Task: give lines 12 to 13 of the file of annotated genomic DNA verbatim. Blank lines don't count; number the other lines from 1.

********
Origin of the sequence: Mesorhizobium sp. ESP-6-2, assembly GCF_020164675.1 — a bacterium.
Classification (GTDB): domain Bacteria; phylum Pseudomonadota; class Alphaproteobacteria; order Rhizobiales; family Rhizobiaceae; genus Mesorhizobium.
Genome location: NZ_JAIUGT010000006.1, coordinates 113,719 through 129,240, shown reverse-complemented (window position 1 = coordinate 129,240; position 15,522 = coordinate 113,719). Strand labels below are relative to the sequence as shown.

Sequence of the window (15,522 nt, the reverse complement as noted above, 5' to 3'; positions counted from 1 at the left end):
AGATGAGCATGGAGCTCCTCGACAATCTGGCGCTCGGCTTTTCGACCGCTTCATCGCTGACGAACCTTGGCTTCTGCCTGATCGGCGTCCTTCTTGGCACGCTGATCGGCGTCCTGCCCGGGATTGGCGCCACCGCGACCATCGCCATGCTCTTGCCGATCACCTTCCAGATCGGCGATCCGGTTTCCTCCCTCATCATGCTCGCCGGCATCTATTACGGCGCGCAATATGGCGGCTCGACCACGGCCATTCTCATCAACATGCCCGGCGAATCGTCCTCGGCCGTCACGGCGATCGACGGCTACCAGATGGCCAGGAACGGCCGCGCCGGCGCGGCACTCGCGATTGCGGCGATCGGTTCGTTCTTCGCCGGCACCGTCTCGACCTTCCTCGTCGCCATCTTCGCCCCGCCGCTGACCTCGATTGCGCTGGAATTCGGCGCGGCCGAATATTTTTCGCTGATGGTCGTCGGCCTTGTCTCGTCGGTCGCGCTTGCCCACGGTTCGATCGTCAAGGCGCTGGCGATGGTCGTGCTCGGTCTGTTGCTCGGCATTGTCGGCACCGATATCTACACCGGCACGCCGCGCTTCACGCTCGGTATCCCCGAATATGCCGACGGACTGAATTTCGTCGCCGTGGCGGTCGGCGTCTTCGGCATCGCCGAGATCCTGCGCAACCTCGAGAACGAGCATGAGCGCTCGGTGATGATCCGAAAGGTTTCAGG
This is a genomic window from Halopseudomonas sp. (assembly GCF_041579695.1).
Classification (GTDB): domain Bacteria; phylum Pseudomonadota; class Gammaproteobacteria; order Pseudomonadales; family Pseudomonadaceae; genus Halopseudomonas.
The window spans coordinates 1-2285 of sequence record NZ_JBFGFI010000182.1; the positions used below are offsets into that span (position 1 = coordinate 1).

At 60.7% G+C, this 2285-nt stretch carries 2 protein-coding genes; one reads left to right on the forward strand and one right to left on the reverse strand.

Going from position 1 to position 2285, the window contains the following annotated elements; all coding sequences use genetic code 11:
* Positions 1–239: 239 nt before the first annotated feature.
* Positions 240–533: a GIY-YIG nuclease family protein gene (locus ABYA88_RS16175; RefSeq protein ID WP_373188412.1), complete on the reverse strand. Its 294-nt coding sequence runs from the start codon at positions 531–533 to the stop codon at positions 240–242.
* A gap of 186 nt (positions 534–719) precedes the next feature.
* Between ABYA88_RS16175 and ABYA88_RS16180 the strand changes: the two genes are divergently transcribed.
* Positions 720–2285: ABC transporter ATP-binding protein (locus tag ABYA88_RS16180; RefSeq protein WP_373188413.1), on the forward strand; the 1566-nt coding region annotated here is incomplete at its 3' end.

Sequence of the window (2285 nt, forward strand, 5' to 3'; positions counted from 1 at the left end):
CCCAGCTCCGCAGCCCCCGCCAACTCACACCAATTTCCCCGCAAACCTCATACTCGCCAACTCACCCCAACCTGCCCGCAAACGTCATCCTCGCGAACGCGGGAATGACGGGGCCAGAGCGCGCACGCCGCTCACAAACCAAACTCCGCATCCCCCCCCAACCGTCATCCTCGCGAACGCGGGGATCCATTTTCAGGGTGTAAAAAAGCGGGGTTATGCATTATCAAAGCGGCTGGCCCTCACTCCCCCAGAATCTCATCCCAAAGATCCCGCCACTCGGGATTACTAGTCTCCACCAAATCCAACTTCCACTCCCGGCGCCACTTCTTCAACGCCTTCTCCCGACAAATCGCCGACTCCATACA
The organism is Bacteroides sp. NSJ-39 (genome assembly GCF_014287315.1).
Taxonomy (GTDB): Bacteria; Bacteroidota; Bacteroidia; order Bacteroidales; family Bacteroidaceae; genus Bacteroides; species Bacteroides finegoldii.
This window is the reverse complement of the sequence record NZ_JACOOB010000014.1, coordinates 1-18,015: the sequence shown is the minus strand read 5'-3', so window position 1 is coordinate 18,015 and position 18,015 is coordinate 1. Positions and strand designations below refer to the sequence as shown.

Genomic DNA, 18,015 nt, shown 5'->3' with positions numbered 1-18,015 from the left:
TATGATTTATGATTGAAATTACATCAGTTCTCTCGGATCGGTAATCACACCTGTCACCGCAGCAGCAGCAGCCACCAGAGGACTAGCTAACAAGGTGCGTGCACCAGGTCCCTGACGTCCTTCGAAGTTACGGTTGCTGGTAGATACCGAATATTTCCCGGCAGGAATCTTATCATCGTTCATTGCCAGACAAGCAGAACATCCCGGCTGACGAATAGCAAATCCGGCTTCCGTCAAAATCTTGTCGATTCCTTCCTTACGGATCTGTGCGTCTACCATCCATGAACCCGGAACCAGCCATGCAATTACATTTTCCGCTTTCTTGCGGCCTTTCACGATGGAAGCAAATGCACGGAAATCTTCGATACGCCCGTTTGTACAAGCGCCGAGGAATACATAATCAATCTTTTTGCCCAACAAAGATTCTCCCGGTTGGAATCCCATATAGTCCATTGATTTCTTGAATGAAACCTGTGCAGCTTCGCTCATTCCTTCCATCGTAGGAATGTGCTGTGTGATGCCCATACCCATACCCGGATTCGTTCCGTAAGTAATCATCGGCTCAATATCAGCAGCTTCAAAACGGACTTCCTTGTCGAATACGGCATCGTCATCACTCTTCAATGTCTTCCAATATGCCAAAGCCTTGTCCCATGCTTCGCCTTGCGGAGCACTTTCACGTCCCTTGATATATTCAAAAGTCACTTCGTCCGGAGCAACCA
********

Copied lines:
* Positions 240–533: a GIY-YIG nuclease family protein gene (locus ABYA88_RS16175; RefSeq protein ID WP_373188412.1), complete on the reverse strand. Its 294-nt coding sequence runs from the start codon at positions 531–533 to the stop codon at positions 240–242.
* A gap of 186 nt (positions 534–719) precedes the next feature.